Castleman's disease is a rare, benign disease of unknown cause that induces reactive lymph node hyperplasia. It has two histologic subtypes: hyaline vascular and plasma cellular. A definitive diagnosis necessitates tissue biopsy. A specimen may be even misdiagnosed as lymphoma in frozen section. Surgery is the treatment of choice for the solitary form, whereas chemotherapy, radiotherapy, and steroids are proposed for the multicentric type. When this condition affects the neck, it usually presents as a solitary neck mass. Multiple neck masses are an uncommon presentation of Castleman disease affecting the neck. Most Castleman's disease lesions appear as nonspecific, well-defined hypoechoic masses on sonography. Sonography remains useful for the evaluation of cervical and axillary Castleman's diseases, in which the depiction of prominent peripheral vessels and penetrating feeding vessels on Doppler sonograms can suggest the diagnosis of this uncommon disease. Castleman's disease of the neck on CT and MRI scan has been described as well-circumscribed homogeneous mass lesion with moderate to intense enhancement.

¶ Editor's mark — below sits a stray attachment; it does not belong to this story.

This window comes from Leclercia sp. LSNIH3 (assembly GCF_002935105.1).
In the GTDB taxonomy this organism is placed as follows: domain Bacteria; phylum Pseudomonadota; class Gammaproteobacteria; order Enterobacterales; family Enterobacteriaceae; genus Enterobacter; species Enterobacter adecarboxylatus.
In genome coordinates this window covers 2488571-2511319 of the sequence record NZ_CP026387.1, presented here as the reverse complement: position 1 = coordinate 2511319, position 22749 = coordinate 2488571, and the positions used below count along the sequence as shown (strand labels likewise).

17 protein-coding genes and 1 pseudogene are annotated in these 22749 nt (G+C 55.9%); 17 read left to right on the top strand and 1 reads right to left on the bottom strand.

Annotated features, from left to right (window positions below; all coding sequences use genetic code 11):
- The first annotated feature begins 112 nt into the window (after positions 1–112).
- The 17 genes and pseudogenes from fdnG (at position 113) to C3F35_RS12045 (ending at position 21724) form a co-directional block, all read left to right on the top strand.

- Castleman's disease
ASJC Scopus subject areas
- Radiology Nuclear Medicine and imaging